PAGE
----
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Last Updated: Sunday, 28 January 2007, 20:42 GMT
Iraq clashes 'kill 250 militants'
Smoke rises in the distance from an area where a US helicopter was reported downed
A pillar of smoke marked the spot where the US helicopter crashed
US and Iraqi troops have killed about 250 militants in fierce fighting around the holy city of Najaf, police say.

The battle raged all day as US-backed Iraqi army units fought the previously unidentified group in orchards on the northern outskirts of Najaf.

Three Iraqi soldiers had reportedly died in the battle and 21 were injured.

The US military said two of its troops died when their helicopter was shot down, but did not confirm any of the Iraqi casualty figures.

An Iraqi official in the Najaf governor's office told the BBC that 21 Iraqi soldiers had been injured in the clashes, which occurred in a neighbourhood called Zarqa, and the Iraqi army was sweeping the area.

Unnamed Iraqi sources said that the insurgents were from a previously unknown militant group calling themselves the Army of Heaven, or Soldiers of Heaven.

Asaad Abu Gilel, the governor of Najaf province, said that the gunmen had been intent on attacking Shia clerics and pilgrims marking the holy festival of Ashura.

"They are well-equipped and they even have anti-aircraft missiles. They are backed by some locals," he said.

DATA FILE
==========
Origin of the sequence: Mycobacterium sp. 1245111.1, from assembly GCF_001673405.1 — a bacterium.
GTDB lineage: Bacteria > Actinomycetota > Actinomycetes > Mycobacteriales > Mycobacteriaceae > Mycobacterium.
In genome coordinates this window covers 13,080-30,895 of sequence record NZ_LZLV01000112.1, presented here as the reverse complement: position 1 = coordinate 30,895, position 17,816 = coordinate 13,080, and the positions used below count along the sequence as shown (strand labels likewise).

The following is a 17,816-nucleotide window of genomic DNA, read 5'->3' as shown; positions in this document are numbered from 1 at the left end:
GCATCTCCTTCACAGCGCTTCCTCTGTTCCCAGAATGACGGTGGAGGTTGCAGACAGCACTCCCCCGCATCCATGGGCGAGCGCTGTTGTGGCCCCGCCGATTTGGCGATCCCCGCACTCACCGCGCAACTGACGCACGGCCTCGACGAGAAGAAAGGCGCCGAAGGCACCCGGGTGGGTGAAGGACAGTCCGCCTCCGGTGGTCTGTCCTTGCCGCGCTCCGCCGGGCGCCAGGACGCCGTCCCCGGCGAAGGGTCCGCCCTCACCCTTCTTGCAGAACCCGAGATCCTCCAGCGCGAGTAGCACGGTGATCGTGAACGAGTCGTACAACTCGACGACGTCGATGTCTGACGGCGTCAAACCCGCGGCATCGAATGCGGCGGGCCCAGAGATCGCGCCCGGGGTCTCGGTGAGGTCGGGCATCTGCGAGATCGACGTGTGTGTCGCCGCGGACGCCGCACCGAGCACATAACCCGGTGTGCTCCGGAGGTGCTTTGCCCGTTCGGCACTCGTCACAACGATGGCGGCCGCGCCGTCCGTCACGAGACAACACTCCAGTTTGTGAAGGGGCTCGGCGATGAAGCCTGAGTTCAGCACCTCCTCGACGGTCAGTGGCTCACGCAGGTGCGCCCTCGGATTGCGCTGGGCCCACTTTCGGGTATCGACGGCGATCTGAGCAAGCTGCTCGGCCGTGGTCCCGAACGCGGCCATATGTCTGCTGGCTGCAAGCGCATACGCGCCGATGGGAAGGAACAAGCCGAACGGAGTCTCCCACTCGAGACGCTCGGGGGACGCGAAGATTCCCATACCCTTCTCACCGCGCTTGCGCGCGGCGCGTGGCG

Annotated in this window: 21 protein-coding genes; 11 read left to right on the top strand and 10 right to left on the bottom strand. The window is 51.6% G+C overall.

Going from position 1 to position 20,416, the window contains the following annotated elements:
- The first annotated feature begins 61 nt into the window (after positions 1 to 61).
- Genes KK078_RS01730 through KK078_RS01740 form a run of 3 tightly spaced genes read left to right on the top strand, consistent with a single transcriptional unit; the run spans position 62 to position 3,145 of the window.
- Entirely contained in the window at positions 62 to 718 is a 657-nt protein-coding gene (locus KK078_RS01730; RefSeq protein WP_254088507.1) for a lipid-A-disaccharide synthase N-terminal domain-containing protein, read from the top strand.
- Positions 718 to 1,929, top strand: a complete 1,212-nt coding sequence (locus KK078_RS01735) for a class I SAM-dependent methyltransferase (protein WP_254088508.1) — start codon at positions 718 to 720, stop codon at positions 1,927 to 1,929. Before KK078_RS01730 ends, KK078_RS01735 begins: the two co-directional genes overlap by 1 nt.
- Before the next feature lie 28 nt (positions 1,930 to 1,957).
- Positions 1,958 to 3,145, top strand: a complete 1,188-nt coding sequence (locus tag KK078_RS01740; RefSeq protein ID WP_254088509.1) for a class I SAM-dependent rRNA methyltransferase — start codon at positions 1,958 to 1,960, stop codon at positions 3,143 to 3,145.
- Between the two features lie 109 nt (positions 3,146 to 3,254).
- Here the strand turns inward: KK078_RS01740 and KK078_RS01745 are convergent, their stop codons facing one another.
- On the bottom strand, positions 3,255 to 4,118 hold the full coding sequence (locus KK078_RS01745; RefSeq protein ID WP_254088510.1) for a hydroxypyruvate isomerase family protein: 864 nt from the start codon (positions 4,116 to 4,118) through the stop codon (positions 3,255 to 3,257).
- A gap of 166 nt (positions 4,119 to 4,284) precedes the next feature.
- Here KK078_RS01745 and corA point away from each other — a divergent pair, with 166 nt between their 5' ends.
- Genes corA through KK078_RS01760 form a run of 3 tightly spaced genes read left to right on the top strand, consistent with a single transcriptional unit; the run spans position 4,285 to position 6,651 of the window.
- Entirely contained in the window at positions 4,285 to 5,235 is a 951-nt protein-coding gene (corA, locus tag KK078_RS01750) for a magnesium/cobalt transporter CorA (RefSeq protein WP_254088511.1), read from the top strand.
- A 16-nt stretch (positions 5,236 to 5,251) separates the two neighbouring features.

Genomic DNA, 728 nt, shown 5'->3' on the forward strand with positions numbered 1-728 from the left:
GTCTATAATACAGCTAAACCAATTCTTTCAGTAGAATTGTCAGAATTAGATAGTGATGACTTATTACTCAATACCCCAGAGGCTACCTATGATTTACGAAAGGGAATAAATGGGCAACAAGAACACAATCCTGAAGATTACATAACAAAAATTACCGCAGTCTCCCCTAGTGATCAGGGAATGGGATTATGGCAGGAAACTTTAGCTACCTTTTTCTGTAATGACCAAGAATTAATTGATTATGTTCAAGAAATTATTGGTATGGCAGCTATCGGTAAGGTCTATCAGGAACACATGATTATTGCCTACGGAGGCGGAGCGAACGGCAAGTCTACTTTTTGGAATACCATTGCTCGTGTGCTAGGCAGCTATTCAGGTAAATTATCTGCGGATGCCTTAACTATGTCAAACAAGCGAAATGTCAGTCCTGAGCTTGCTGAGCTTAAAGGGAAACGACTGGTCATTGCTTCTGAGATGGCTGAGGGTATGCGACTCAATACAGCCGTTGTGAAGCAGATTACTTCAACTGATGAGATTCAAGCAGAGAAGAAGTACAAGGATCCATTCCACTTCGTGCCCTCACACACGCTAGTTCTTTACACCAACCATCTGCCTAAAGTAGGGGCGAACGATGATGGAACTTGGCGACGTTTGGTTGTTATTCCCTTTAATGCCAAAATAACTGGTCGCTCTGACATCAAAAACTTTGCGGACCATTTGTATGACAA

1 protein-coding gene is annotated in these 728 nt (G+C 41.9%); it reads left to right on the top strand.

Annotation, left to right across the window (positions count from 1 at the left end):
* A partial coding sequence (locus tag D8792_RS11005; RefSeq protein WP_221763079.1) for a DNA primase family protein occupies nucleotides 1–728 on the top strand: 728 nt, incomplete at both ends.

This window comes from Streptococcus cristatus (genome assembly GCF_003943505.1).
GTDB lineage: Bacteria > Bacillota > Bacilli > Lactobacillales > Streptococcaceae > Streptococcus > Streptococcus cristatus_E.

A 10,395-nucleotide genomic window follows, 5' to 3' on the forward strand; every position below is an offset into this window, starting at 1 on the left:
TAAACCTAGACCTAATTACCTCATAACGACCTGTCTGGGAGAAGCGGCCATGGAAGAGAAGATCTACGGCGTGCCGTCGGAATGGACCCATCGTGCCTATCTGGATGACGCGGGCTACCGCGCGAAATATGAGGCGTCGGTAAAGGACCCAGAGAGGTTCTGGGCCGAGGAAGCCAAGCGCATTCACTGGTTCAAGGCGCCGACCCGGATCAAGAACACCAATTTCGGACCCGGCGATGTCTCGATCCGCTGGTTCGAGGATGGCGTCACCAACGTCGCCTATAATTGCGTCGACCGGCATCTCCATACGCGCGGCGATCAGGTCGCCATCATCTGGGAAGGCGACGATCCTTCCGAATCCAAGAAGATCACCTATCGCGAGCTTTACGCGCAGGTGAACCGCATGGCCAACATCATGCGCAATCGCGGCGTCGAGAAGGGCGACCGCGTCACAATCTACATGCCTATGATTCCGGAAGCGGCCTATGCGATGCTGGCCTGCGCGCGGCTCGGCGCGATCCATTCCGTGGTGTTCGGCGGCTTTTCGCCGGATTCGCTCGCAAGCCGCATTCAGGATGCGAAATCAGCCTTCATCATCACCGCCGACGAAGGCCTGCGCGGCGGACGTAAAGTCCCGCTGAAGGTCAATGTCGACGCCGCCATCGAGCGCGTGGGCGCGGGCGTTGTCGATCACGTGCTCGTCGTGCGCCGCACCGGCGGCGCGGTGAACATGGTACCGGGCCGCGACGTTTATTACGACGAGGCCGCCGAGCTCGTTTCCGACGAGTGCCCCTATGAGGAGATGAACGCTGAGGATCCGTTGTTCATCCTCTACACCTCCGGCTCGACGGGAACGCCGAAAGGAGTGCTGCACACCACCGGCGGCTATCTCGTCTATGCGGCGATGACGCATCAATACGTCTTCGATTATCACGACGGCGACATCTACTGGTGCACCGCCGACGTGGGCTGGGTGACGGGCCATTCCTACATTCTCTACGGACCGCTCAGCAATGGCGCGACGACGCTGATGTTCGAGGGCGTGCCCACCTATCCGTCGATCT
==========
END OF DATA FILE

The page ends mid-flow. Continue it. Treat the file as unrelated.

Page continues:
Schools attacked

Earlier on Sunday seven Iraqi children died after their schools were targeted - five in Baghdad where a mortar hit a high school and two in a bomb attack at a primary school in Ramadi

Pupils at the secondary school in the mainly Sunni Adil district in west Baghdad were taking a break from lessons when two mortars landed in the yard.

A girl leaves her school in Baghdad hit by deadly mortar attacks
The school is in a Baghdad district hit by previous sectarian attacks
Five girls were killed and 20 other pupils injured as the blast blew out classroom windows, spraying the children with debris and shards of glass.

It was not clear who fired the mortars but the school is in a district which has been the scene of frequent reprisal attacks by Sunni and Shia extremists.

A primary school in Ramadi, north-west of Baghdad, was caught up in the violence when a suicide truck bomber attacked a nearby Iraqi security base.

    In other violence on Sunday:

  • A car bomb in the Sadr City district of Baghdad killed at least four people

  • A bomb killed at least five people outside a warehouse in the mainly Kurdish Almas district of central Kirkuk

  • Gunmen ambushed a senior official in Iraq's industry ministry as he drove to work, killing him, his daughter and two other people.

The wave of attacks comes as Iraqi and US forces are gearing up for a security crackdown in a bid to halt the sectarian violence that is claiming hundreds of lives in Iraq every week.

Earlier, Iraqi police said 54 unidentified bodies had been found in and around the capital on Sunday alone.

On Saturday, police said 40 bodies were found - such deaths are generally attributed to sectarian violence.

The UN says that, on average, just under 100 people die through violence each day in Iraq.

The latest violence comes as Shia Muslims mark Ashura, one of their holiest festivals.

Thousands of pilgrims from across Iraq and beyond descended on Karbala to take part in ceremonies marking the martyrdom of Imam Hussein, a grandson of the Prophet Mohammad, in 680.

In the past the festival has been hit by co-ordinated attacks, so some 10,000 Iraqi police and security forces were on duty in Karbala as part of a tightening of security.

Mobile phone footage of the clashes

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